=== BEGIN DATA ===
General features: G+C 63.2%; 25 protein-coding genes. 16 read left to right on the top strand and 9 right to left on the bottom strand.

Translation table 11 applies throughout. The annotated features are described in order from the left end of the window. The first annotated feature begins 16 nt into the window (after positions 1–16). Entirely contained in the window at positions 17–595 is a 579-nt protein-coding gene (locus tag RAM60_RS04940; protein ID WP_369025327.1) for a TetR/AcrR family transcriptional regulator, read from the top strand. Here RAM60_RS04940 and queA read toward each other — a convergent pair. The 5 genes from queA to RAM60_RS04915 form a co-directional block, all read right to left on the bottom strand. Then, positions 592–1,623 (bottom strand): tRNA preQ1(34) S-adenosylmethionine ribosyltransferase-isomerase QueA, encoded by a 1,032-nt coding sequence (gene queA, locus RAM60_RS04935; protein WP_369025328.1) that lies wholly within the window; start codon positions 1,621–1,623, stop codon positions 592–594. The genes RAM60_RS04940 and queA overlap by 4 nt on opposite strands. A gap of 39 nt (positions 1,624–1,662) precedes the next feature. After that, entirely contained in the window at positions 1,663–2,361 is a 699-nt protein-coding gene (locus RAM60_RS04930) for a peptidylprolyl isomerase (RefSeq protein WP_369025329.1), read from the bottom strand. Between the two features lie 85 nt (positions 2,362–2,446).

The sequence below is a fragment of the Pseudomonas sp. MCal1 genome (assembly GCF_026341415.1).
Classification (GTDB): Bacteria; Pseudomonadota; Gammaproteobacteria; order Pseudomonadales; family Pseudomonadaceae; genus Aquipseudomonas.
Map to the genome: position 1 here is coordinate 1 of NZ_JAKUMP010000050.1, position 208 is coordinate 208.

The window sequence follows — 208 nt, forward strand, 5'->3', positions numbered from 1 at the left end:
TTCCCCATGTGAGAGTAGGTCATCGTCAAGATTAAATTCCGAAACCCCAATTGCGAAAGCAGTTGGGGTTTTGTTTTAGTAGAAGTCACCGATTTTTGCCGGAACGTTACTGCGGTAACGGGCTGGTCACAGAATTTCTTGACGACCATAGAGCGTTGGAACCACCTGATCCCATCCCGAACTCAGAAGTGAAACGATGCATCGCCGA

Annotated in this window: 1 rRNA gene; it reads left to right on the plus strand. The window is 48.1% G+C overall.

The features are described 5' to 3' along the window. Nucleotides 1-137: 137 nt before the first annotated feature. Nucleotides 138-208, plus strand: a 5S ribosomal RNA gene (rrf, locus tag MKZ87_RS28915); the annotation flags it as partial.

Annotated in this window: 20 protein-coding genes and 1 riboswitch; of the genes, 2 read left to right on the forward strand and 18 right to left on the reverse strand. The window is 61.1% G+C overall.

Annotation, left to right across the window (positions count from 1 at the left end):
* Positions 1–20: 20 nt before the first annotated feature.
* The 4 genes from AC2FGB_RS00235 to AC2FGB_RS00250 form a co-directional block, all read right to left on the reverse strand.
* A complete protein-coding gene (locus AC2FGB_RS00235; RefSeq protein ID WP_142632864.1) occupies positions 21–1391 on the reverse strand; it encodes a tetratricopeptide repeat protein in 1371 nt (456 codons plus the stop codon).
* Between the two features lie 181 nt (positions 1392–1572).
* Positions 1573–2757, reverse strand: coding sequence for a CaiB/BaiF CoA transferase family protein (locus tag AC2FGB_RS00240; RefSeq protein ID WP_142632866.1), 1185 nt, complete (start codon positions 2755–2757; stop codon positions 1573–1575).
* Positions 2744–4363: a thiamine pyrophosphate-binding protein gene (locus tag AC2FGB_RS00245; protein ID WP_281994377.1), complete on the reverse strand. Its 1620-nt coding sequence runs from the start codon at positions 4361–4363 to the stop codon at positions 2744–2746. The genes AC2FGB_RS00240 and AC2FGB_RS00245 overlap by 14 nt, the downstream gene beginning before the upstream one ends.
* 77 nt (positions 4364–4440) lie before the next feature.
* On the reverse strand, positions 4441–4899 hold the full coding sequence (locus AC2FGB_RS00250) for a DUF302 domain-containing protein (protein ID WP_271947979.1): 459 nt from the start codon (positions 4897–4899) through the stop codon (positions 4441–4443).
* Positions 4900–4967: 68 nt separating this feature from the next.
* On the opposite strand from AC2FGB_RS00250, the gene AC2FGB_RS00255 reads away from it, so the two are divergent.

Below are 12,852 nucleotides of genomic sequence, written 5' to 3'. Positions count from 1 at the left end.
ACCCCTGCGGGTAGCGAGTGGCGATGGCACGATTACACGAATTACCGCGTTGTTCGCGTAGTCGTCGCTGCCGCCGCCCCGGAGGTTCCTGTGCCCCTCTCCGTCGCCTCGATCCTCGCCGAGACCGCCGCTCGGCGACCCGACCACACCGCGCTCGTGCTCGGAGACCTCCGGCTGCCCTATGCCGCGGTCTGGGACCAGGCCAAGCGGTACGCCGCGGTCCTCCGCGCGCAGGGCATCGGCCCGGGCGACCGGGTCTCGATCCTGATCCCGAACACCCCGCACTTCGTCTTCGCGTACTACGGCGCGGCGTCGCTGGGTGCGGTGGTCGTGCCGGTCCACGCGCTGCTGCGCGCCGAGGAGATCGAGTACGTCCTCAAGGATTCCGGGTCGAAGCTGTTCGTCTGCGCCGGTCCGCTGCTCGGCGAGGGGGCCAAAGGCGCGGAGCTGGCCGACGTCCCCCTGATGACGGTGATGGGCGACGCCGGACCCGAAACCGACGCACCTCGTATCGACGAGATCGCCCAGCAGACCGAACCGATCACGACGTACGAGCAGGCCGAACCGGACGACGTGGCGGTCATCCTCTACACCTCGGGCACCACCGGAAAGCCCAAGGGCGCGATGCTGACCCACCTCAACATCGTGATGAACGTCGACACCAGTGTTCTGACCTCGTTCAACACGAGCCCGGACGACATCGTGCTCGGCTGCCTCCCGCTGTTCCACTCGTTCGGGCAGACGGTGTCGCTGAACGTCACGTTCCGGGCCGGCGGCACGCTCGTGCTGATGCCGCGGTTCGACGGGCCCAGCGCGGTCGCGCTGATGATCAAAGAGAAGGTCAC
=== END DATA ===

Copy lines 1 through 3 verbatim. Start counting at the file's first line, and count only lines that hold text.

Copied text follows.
General features: G+C 63.2%; 25 protein-coding genes. 16 read left to right on the top strand and 9 right to left on the bottom strand.

Translation table 11 applies throughout. The annotated features are described in order from the left end of the window. The first annotated feature begins 16 nt into the window (after positions 1–16). Entirely contained in the window at positions 17–595 is a 579-nt protein-coding gene (locus tag RAM60_RS04940; protein ID WP_369025327.1) for a TetR/AcrR family transcriptional regulator, read from the top strand. Here RAM60_RS04940 and queA read toward each other — a convergent pair. The 5 genes from queA to RAM60_RS04915 form a co-directional block, all read right to left on the bottom strand. Then, positions 592–1,623 (bottom strand): tRNA preQ1(34) S-adenosylmethionine ribosyltransferase-isomerase QueA, encoded by a 1,032-nt coding sequence (gene queA, locus RAM60_RS04935; protein WP_369025328.1) that lies wholly within the window; start codon positions 1,621–1,623, stop codon positions 592–594. The genes RAM60_RS04940 and queA overlap by 4 nt on opposite strands. A gap of 39 nt (positions 1,624–1,662) precedes the next feature. After that, entirely contained in the window at positions 1,663–2,361 is a 699-nt protein-coding gene (locus RAM60_RS04930) for a peptidylprolyl isomerase (RefSeq protein WP_369025329.1), read from the bottom strand. Between the two features lie 85 nt (positions 2,362–2,446).

The sequence below is a fragment of the Pseudomonas sp. MCal1 genome (assembly GCF_026341415.1).